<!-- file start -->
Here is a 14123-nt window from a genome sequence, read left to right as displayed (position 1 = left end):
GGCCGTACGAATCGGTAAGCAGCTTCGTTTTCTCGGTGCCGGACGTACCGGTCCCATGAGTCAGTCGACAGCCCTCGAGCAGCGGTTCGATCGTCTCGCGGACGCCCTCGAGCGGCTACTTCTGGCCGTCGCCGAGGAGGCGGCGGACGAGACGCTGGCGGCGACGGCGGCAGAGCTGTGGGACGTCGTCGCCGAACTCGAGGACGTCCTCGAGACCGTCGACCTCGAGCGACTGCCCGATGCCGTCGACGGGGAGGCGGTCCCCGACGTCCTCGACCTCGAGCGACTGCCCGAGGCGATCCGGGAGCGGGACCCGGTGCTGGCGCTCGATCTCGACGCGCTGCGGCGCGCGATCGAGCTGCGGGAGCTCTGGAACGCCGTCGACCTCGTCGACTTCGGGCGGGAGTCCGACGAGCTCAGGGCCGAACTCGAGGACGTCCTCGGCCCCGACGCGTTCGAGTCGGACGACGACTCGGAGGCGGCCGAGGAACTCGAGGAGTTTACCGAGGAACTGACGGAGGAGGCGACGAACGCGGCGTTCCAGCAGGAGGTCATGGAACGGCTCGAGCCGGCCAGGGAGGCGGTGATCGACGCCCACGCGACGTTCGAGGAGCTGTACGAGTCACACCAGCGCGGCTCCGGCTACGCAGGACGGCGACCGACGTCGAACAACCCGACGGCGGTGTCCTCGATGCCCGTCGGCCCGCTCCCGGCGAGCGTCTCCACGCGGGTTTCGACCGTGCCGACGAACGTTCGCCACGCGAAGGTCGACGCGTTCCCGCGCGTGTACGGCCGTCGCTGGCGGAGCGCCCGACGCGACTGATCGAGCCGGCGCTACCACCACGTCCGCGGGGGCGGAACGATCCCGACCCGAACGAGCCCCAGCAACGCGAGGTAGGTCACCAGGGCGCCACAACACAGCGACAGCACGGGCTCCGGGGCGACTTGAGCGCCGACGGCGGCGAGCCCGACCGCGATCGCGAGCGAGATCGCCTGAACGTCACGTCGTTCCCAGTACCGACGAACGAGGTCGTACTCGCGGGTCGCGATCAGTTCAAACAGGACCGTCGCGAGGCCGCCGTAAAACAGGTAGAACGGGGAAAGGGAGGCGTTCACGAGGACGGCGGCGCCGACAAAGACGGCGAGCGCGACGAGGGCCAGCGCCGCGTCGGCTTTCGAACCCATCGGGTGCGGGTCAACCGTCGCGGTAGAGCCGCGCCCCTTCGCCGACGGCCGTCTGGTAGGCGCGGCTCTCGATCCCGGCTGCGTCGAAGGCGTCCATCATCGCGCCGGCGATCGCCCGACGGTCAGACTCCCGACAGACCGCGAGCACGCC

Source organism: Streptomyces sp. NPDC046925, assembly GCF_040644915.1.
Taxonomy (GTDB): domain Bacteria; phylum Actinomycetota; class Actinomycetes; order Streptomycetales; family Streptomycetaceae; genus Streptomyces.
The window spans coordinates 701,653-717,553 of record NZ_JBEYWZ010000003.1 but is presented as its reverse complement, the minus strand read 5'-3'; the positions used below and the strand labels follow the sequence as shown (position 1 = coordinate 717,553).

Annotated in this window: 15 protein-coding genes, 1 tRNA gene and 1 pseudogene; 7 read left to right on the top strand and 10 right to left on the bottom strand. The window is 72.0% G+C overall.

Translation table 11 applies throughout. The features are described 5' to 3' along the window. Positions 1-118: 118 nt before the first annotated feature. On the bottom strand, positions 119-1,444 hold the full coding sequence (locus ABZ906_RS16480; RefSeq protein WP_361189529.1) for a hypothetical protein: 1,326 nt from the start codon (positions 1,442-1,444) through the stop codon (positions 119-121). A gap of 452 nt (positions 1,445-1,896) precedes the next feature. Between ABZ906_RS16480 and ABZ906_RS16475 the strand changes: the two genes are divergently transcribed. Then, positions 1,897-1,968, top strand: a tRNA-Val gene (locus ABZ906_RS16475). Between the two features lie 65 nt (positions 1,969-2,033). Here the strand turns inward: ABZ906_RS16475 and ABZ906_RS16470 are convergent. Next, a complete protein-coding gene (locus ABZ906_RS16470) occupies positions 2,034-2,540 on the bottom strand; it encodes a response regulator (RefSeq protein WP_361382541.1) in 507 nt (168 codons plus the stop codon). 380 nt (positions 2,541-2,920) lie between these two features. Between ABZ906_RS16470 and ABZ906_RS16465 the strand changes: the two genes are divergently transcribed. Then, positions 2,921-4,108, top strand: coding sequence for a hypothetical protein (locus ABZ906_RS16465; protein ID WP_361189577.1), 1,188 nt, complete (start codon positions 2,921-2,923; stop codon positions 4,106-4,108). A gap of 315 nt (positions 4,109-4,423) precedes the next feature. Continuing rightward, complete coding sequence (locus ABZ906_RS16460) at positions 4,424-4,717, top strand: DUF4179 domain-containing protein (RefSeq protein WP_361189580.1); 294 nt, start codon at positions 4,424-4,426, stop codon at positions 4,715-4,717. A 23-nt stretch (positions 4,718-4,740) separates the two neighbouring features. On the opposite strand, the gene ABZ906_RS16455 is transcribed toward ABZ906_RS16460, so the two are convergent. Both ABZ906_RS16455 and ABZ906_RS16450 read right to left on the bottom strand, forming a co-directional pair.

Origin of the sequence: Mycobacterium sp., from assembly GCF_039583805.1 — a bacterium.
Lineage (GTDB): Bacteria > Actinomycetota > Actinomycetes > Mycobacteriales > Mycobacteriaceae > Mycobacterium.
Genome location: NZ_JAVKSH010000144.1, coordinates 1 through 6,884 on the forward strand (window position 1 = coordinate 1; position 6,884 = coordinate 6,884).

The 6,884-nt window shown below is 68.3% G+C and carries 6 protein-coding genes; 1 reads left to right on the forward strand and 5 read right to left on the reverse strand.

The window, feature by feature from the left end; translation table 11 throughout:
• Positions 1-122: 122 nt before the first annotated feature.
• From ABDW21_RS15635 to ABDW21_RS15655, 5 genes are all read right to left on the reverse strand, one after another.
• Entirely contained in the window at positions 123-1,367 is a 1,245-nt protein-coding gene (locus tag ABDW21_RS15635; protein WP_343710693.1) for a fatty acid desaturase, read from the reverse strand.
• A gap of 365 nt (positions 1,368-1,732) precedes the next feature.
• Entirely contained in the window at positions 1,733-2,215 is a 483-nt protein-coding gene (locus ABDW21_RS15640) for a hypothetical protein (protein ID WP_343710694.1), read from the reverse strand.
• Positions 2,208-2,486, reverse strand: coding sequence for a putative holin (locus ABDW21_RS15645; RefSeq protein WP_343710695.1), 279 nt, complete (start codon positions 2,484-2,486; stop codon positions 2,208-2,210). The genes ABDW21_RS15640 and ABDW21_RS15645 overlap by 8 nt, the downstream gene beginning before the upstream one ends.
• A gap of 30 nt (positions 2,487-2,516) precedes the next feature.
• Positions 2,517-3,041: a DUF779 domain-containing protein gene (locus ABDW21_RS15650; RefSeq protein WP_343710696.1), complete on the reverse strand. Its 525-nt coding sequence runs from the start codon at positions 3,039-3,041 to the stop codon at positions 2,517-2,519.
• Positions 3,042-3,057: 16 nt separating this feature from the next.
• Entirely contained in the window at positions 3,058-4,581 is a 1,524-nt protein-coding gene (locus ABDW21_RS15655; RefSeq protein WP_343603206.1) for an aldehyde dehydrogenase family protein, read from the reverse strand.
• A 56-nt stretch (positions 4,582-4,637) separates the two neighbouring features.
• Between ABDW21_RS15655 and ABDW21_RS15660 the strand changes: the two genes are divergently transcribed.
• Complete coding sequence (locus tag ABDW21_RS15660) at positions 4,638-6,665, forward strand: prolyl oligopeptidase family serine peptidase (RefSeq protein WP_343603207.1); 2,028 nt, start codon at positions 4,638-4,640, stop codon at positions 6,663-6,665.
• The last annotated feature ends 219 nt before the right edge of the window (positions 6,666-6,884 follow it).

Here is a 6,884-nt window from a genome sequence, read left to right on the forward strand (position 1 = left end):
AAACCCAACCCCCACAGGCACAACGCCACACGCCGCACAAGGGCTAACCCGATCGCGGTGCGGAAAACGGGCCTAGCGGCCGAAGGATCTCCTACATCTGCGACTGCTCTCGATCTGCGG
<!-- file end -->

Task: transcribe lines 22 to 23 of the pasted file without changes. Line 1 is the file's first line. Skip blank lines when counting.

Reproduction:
• Entirely contained in the window at positions 3,058-4,581 is a 1,524-nt protein-coding gene (locus ABDW21_RS15655; RefSeq protein WP_343603206.1) for an aldehyde dehydrogenase family protein, read from the reverse strand.
• A 56-nt stretch (positions 4,582-4,637) separates the two neighbouring features.